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14 Comments

12
up

A rare accolade, but a bouquet deserved to IRD.
I have memories of the paper-based days for personal tax returns; one waited a month or two for a "summary of earnings" from their employer, need to lodge one's return, and then to wait a further three or four months before one got ones refund. Lucky to see the refund much prior to Christmas.
Here it is only 8 days after the end of the last financial year; all necessary information was held by IRD but a need for me to claim for expenses related to some contract work I do, and my refund due is in my bank account today.
Well done IRD, a refund received in only eight days after the end of the financial year.

We must be far more advanced that almost any other country in this regard. My tax return is a simple text message they send me. In most countries it’s a whole book of paperwork to fill out.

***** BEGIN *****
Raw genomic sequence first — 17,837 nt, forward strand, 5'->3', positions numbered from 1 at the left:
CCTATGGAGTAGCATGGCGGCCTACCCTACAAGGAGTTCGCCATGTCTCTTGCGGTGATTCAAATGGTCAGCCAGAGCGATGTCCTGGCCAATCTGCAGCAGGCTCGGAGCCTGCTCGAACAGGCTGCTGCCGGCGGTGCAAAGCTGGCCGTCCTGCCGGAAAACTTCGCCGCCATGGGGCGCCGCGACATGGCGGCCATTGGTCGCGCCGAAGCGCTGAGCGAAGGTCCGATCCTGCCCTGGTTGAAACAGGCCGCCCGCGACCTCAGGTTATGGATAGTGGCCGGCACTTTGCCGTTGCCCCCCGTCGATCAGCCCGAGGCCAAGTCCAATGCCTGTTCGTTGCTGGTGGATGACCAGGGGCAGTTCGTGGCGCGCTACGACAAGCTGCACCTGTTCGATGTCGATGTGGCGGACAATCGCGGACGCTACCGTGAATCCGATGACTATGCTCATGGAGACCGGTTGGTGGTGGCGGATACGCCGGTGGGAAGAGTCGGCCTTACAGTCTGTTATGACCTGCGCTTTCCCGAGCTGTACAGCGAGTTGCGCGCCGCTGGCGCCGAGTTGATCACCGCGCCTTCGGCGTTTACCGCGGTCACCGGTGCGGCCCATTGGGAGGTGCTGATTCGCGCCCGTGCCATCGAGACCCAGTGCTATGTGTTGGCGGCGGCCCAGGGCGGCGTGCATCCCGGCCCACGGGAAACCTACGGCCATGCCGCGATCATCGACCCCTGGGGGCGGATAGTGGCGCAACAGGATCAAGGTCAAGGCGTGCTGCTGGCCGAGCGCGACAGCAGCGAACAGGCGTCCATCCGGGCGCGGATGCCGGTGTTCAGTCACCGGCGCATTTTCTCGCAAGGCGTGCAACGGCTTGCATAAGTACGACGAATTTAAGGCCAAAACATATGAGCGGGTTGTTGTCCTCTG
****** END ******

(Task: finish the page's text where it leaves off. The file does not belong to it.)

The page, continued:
Yep - I was thinking the same last night when I recorded my GST return in about 3 minutes last night, including logon.

Agree, some German companies still wait for their first Covid pay out. Still on paper!

“April 2037 issue won an average yield of 2.31% pa for 12 of 36 bidders. The last time this maturity was offered was in September 2020 when the average winning yield was just 0.91%”

Ouch!!

Whoever picked up those 2037 bad boys in 2020 would probably like to go back in time and replay that hand – way too low for way too long.

Could e the same tenderers.
The question is : Are they doubling up, or will they see a similar change in another 6 months time?

The primary bidders are flush with bank reserves earning 0.25% and 10 year yield is below 1.8%. The new owners will on-sell these bonds within days and make a tidy profit. RBNZ will then probably buy the same bonds back in the coming months at a premium. Easy money for the traders. Corporate welfare.